Belly Dance

Dance Therapy and Belly Dance

Dance therapy

Dance therapy , which is also commonly known as Dance Movement Therapy, is to do with the way the therapeutic use of movement and dance are used to improve emotional, cognitive, social, behavioural and physical conditions. The basis of dance therapy is formulated with the concept that the mind and body and connected or let’s say, interrelated. Dance therapy uses a lot of different approaches to encourage people to improvise and express themselves freely through movement. Amongst other things, it uses principles and techniques borrowed from contemporary dance, such as contact improvisation, and props are also sometimes used.

It can be said that every type of social and improvised dance is good for the mind because it helps people connect with each other, it helps the body produce endorphins through exercise and it connects the body with the mind. Belly dancing in particular, is about joy of living and accepting one’s body the way it is without aiming for an ideal, unrealistic notion of how the perfect body should be.

Emotional healing

People have been using dance as a healing power for years with dance commonly accepted as a tension reliever. Throughout tradition dance has been used in different cultures as a way of helping to reduce stress and as a way of healing. Dance and therapy can work together perfectly as a way of healing and this can help people with many different conditions.

Many traditional cultures have used dance as part of rituals to heal the mind. Just one example, within Europe, is a dance form from the south of Italy called taranta during which the person affected claimed to have been bitten by a spider (tarantula) and he or she was made to dance to exhaustion to a frenetic rhythm, in order to get rid of the poison. In reality, the spider bite was just a pretext but the taranta dance was used to help heal mental stress or disorders. Taranta is no longer used in this fashion, but there are still memories of it and some dance companies in Italy re-enact staged versions of it.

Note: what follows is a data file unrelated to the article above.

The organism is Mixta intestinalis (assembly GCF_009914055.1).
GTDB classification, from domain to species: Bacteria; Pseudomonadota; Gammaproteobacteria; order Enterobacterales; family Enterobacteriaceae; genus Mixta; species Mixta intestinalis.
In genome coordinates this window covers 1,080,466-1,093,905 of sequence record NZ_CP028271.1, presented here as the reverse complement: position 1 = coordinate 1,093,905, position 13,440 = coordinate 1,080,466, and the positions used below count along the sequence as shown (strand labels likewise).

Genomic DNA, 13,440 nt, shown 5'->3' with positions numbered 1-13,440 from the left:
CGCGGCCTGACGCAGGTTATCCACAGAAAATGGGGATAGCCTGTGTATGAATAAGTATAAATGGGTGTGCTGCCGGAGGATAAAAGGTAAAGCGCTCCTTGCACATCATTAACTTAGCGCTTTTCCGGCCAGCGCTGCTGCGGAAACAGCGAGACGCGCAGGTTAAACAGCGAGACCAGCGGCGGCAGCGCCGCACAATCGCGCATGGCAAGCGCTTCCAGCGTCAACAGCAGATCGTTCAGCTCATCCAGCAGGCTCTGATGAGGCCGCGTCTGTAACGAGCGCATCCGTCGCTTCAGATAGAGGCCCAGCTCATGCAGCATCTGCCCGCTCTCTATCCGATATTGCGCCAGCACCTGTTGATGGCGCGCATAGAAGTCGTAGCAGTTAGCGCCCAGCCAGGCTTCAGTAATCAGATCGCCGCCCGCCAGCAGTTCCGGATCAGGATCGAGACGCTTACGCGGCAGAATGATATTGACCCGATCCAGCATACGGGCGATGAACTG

Healing the mind?

Women (of all ages, shapes and sizes) have found that belly dancing is a genuinely useful way of improving one’s creativity, femininity and self-esteem. Belly dancing can also play a role in releasing one’s emotional health and many dancers have found that this dance form acts as therapy for them in helping them to deal with:

  • Breast cancer surgery
  • Bulimia
  • Rape and/or sexual abuse
  • and various other conditions

An important component of oriental dance is improvisation, which alone fosters creativity and the release of bad energy. Belly dancing’s roots are in social dancing, which means that this art form should by its nature encourage a sense of support and cooperation between dancers. Of course this is not always the case unfortunately, but a belly dance class, in order to be effective towards helping participants feel better mentally, should foster a sense of community, cohesion between dancers and the lack of judgement so that every dancers feels free to enjoy and express themselves. A good belly dance teacher should never forget that dance is first of all an expression of joy and fun.

Getting Involved

Many local colleges now have evening and weekend courses in dance therapy. You can also volunteer to be involved with local projects involving dance therapy, to gain valuable work experience in this specialised field. By being involved with dance therapy and bellydance, you can then build the contacts you will need in the business: a business which is rewarding and fulfilling. You can find more information on dance therapy in the UK on the website of Association for Dance Movement Psychotherapy (ADMPUK). Here you can also find lists of institutions where you can study dance therapy in the UK and a local practitioners.

Are you interested to find out more health benefits of belly dancing?

Oriental dance can also be good during pregnancy and for new mothers. Click here for more information.

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Valeria is a dance researcher completing a PhD in dance and heritage. Valeria also teaches and performs as a belly dance but also enjoys learning ballet, jazz dance and other dance genres.